A perfect summer spread greeted guests arriving at BMI’s Nashville headquarters Monday (July 16) to honor Luke Bryan, the Capitol Records artist and co-writer of Billy Currington’s recent No. 1 single, “Good Directions.” The festive array of food, drink and table decorations was inspired by the images in the song’s lyrics.
Currington, who is still sidelined by severe laryngitis, did not attend. However, ASCAP member Rachel Thibodeau (Bryan’s co-writer) and Carson Chamberlain (who produced Currington’s single) were both on hand to bask in the crowd’s applause. (BMI and ASCAP are competing performance rights organizations.)
Early arrivers headed straight for the buffet table piled high with tomato appetizers, miniature hamburgers, salsa and chips, Moon Pies and the makings for Coke and root beer floats. Then, after a detour to the bar to pick up a glass of sweet tea or a serious drink, the guests ferried their high-calorie swag to stand-up tables that were decorated with red-and-white checked tablecloths and bouquets of zinnias thrust into institutional size turnip-greens cans with the labels still on.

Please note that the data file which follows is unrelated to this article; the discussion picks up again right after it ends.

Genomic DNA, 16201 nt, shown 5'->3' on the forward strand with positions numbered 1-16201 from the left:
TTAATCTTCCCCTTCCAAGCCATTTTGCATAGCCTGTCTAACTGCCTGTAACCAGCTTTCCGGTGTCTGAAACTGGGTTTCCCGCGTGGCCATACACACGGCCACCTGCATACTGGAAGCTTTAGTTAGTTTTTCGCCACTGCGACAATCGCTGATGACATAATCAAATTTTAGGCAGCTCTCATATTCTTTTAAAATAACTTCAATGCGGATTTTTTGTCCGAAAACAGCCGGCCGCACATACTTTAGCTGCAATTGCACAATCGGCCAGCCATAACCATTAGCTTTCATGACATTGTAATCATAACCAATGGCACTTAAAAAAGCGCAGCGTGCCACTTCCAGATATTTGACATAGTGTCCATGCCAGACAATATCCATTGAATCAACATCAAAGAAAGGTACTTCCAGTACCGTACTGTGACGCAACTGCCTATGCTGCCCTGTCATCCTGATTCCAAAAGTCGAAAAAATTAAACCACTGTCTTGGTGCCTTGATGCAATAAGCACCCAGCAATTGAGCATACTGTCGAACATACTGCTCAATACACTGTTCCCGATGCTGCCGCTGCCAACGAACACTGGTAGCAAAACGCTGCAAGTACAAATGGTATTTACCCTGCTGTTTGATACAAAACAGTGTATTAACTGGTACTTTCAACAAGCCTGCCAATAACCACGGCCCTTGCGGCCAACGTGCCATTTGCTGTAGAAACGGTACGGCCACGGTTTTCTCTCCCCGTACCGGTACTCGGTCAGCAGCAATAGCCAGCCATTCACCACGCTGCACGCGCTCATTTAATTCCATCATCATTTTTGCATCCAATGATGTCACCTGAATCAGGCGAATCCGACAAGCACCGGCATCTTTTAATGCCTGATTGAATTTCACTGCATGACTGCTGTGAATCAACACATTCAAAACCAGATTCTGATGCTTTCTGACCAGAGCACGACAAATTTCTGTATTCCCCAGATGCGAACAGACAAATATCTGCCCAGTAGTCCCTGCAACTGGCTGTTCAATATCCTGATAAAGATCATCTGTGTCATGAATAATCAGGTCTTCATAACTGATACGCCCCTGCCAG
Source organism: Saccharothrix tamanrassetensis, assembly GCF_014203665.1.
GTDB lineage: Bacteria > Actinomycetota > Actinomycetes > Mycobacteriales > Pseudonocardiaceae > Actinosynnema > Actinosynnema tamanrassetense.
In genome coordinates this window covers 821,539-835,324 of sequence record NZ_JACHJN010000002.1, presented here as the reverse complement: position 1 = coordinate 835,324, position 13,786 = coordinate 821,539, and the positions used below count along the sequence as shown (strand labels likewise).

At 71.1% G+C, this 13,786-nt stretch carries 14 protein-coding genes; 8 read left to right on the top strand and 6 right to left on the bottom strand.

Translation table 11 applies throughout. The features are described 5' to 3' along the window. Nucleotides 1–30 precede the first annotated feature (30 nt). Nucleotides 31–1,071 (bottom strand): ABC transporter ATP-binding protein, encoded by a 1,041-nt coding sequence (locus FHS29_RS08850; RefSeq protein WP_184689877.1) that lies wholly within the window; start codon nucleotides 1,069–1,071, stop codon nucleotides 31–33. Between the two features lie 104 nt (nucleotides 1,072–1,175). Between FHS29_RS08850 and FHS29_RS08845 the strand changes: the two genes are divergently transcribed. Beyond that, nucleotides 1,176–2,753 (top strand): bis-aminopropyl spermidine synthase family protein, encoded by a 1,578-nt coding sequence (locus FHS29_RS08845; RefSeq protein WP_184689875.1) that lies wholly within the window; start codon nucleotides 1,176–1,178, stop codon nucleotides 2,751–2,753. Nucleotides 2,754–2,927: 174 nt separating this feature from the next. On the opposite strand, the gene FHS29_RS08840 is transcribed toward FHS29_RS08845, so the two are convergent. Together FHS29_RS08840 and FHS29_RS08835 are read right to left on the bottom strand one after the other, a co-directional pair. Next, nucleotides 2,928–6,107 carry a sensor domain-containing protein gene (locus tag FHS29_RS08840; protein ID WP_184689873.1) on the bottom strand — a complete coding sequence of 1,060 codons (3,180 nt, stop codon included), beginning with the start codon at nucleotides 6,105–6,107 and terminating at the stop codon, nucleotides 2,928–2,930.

A half-hour into the noshing, BMI’s Jody Williams called the crowd to order. He began by reciting a brief biography of Bryan, noting that the Leesburg, Ga., native had developed into one of his state’s “most sought after acts,” even as circumstances had forced him to shoulder responsibilities for his family’s farm and fertilizer business.
Williams lauded Bryan’s strong work ethic and pointed out he is currently enjoying chart success with another self-penned song, “All My Friends Say.” Following a newly-established BMI practice, Williams presented Bryan a guitar to commemorate his first No. 1 song. Next came trophies for Chamberlain and the song’s publisher, Roger Murrah.
Murrah, a member of the Nashville Songwriters Hall of Fame, was in a jovial mood when he came forward to congratulate Bryan.
“I told Luke when he got into town that his background in the fertilizer business would be helpful,” he joked.
Taking its cue from song’s title, Murrah’s company gave Bryan a global positioning system device.
Bryan kept his acceptance remarks brief, devoting most of his time to thanking those who had supported him along the way. Grinning at the memory, he complained that his family had no idea how the music business worked, especially for someone who both writes and records songs. When his family asked, “’Why did you give that song to Billy?,'” Bryan recalled, “I had to explain to them I didn’t ’give’ it to him.” He told Williams that BMI should create a Cliffs Notes for the families of songwriters.
Then it was time for one last Moon Pie.